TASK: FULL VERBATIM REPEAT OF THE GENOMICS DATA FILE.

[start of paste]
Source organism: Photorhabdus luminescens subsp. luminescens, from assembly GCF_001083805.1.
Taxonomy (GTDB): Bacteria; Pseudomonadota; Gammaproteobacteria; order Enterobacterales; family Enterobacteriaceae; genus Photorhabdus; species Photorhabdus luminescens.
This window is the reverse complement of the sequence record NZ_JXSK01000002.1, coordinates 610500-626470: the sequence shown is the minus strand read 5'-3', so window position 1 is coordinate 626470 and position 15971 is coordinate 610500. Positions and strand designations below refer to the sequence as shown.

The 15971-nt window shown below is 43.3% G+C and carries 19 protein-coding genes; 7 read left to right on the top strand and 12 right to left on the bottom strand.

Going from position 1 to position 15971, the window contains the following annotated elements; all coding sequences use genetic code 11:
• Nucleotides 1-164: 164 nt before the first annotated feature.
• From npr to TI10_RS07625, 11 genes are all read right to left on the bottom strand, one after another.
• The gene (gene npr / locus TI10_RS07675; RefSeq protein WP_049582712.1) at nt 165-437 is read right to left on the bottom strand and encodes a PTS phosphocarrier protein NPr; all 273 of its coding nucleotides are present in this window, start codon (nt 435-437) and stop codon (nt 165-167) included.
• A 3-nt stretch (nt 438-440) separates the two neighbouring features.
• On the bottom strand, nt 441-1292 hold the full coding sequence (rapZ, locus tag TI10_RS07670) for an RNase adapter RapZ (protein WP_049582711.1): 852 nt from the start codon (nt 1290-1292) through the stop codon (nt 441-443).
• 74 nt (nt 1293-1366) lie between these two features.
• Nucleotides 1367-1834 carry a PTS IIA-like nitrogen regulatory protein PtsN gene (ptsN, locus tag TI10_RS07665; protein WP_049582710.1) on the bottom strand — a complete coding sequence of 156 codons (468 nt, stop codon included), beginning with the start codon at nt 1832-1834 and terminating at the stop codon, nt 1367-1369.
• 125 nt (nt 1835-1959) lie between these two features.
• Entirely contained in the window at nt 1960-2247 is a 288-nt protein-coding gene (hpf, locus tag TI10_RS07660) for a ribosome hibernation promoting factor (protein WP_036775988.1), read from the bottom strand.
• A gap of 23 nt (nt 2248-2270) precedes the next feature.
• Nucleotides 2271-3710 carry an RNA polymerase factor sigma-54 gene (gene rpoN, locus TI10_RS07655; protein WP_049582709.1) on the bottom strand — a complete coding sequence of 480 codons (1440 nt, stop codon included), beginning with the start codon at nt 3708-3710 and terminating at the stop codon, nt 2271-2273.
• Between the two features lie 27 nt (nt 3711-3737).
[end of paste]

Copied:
Source organism: Photorhabdus luminescens subsp. luminescens, from assembly GCF_001083805.1.
Taxonomy (GTDB): Bacteria; Pseudomonadota; Gammaproteobacteria; order Enterobacterales; family Enterobacteriaceae; genus Photorhabdus; species Photorhabdus luminescens.
This window is the reverse complement of the sequence record NZ_JXSK01000002.1, coordinates 610500-626470: the sequence shown is the minus strand read 5'-3', so window position 1 is coordinate 626470 and position 15971 is coordinate 610500. Positions and strand designations below refer to the sequence as shown.

The 15971-nt window shown below is 43.3% G+C and carries 19 protein-coding genes; 7 read left to right on the top strand and 12 right to left on the bottom strand.

Going from position 1 to position 15971, the window contains the following annotated elements; all coding sequences use genetic code 11:
• Nucleotides 1-164: 164 nt before the first annotated feature.
• From npr to TI10_RS07625, 11 genes are all read right to left on the bottom strand, one after another.
• The gene (gene npr / locus TI10_RS07675; RefSeq protein WP_049582712.1) at nt 165-437 is read right to left on the bottom strand and encodes a PTS phosphocarrier protein NPr; all 273 of its coding nucleotides are present in this window, start codon (nt 435-437) and stop codon (nt 165-167) included.
• A 3-nt stretch (nt 438-440) separates the two neighbouring features.
• On the bottom strand, nt 441-1292 hold the full coding sequence (rapZ, locus tag TI10_RS07670) for an RNase adapter RapZ (protein WP_049582711.1): 852 nt from the start codon (nt 1290-1292) through the stop codon (nt 441-443).
• 74 nt (nt 1293-1366) lie between these two features.
• Nucleotides 1367-1834 carry a PTS IIA-like nitrogen regulatory protein PtsN gene (ptsN, locus tag TI10_RS07665; protein WP_049582710.1) on the bottom strand — a complete coding sequence of 156 codons (468 nt, stop codon included), beginning with the start codon at nt 1832-1834 and terminating at the stop codon, nt 1367-1369.
• 125 nt (nt 1835-1959) lie between these two features.
• Entirely contained in the window at nt 1960-2247 is a 288-nt protein-coding gene (hpf, locus tag TI10_RS07660) for a ribosome hibernation promoting factor (protein WP_036775988.1), read from the bottom strand.
• A gap of 23 nt (nt 2248-2270) precedes the next feature.
• Nucleotides 2271-3710 carry an RNA polymerase factor sigma-54 gene (gene rpoN, locus TI10_RS07655; protein WP_049582709.1) on the bottom strand — a complete coding sequence of 480 codons (1440 nt, stop codon included), beginning with the start codon at nt 3708-3710 and terminating at the stop codon, nt 2271-2273.
• Between the two features lie 27 nt (nt 3711-3737).